Syed Modi International 2018: With marriage on horizon, Saina Nehwal, Parupalli Kashyap insist sport remains priority

Lucknow: Soon after winning her Round of 16 match against Amolika Singh, Saina Nehwal left the court in a hurry and rushed to the changing room. Within a space of a few minutes, she returned to the arena and stood transfixed, as Parupalli Kashyap neared yet another pre-quarter-finals exit after dropping the opening game 9-21 against the unseeded Firman Abdul Kholik of Indonesia.

Parupalli Kashyap with Saina Nehwal

Parupalli Kashyap (right) with Saina Nehwal with assistant coach Mohammed Siyadath Ullah

Sitting behind Kashyap’s side of the court alongside RMV Gurusaidutt, Saina cheered her soon-to-be husband, who looked off-colour right from the word go. What followed next would sound a little filmy, but the truth is that Kashyap, suddenly all pumped up, started to get his strokes right thereafter.

The second game was a tight affair as the change of ends did the magic for Kashyap, who not only saved two matchpoints in the second game, but also went on to win and level the tie.

“It’s important to help someone who is helping you out so much,” said Saina, who admits that she feels a little scared to sit on the coach’s chair. “I’m happy to be sitting outside and cheering. The men’s game is a little difficult to track, especially for a women’s singles player, but I did my bit.”

In the decider, Kashyap looked in full flow and didn’t allow Kholik a chance of a comeback after taking an 18-7 lead before wrapping up at 21-8. The former World No 6 sealed a dramatic comeback victory, much to the delight of the home fans.

“My body is fit, but match practice is a little less. I could have lost the match but I was lucky. Once I got back into the rhythm, I knew I was the better player,” Kashyap said.

The 32-year-old is looking to get into the top rung of the men’s singles circuit once again after struggling with injuries for the last three years. Having shown glimpses of his past form in Lucknow, he has reached the quarter-final of a Super 300 tournament for the first time since the Indian Open in February.

“It is very important to get back to form. It’s been three years that I am struggling with injuries. Since 2015, (there has been) injury after injury and today was an important victory, two good wins for me so far.”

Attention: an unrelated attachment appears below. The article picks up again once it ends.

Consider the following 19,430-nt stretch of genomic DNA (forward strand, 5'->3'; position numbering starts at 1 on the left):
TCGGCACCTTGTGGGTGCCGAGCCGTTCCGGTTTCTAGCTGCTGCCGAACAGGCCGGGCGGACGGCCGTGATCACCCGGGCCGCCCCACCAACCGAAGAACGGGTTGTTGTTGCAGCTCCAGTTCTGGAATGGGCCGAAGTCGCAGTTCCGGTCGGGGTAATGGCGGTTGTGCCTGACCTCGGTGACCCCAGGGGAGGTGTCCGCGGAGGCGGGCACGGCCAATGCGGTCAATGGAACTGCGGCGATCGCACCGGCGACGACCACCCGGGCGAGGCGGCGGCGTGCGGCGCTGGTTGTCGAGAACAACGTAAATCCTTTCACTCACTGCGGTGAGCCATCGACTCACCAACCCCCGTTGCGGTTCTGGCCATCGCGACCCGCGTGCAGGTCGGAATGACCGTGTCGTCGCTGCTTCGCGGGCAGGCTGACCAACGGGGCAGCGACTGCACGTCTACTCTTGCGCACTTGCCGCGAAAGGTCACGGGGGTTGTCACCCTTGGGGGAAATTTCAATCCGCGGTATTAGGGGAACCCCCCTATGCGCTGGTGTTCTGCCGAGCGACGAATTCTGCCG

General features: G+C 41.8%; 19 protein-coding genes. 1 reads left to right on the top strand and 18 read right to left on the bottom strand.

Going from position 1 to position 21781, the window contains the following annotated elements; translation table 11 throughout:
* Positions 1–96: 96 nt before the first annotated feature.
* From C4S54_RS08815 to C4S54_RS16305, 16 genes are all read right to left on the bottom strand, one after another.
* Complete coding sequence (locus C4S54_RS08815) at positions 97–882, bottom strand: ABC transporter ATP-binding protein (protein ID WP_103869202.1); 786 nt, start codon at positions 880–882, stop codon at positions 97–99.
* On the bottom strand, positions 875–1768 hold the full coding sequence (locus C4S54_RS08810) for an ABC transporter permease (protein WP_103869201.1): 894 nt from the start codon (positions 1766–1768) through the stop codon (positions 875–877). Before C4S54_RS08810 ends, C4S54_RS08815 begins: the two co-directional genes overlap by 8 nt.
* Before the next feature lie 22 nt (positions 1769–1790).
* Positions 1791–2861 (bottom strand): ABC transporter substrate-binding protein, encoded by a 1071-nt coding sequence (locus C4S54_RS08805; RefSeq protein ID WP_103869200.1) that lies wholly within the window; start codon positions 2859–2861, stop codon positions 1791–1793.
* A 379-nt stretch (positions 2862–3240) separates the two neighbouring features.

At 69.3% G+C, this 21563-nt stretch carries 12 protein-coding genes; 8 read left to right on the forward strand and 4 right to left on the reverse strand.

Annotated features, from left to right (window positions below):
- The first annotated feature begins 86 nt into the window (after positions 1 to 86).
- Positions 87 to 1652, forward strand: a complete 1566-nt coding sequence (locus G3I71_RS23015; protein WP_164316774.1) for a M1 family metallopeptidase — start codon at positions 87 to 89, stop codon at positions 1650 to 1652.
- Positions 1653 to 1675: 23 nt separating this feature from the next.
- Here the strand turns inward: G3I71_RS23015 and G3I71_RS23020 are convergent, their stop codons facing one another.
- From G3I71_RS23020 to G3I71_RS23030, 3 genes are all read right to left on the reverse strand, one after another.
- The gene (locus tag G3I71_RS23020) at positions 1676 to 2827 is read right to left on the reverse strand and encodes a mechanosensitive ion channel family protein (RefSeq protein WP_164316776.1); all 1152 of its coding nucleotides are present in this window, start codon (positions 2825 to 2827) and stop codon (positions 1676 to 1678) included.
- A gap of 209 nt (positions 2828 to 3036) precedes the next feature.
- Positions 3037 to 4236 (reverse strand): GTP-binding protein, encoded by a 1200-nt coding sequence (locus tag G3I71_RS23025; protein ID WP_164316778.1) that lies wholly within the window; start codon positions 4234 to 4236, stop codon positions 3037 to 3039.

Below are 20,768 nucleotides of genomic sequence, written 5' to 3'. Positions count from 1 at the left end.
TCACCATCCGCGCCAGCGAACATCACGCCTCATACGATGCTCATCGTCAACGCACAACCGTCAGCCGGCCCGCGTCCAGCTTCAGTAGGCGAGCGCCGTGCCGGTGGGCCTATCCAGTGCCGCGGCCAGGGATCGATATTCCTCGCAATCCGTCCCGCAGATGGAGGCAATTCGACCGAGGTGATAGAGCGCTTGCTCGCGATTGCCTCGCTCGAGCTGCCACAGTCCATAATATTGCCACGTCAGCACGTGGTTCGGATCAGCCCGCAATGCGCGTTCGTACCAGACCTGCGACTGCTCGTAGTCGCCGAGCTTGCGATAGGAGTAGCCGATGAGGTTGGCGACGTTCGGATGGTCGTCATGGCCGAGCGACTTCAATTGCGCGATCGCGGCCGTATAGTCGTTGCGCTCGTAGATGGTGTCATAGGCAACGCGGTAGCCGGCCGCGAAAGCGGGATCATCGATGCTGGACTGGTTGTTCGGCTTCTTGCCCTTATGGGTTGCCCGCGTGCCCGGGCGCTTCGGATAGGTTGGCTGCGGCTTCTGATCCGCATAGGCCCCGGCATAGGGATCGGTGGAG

Recovering from a back injury he sustained during the Singapore Open earlier this year, Kashyap had utilised his free time in helping Saina prepare for the Asian Games. In the absence of national coach Pullela Gopichand, the 32-year-old would take charge of Saina's training.

“Since the Asian Games, I can see the amount of involvement he is showing in my game. I can’t thank him enough for his support at the Denmark Open where I reached the final. I played well at the French Open as well,” said the former World No 1.

Saina went down fighting against Tai Tzu Ying in the final at Odense, but feels that Kashyap’s pre-game analysis gave her the slightest of chances to end her 11-game losing streak.

“We worked on finding ways to beat World No 1 Tai Tzu Ying who played extremely well. But I feel I’m close to beating her and he’s helping me to reach that level,” she said.

Marriage just another session

Ever since the news of their wedding broke, mediapersons have been following the couple in Lucknow. After the match, both Saina and Kashyap were left surprised by the questions asked by the media about how next month’s wedding would drastically change their life. They clearly didn’t expect that.

“We have been together for 14 years, so now the wedding and the reception will just be another session to be finished and then we can get back to training,” said Kashyap.

The duo insisted that they would still be very much focused on their respective careers even after 16 December. “Both of us have one thing in mind and that is to win and do well for the country, and for ourselves,” said Saina.

“Everyone has been scaring me by saying that it’s going to be tough. But it’s exciting that something different is happening in our life. Among my colleagues (players in my group) we don’t have any badminton players who are couples. There are few juniors who are living together and they seem okay. So it should be okay,” Kashyap concluded.

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Updated Date: Nov 23, 2018 16:15:33 IST

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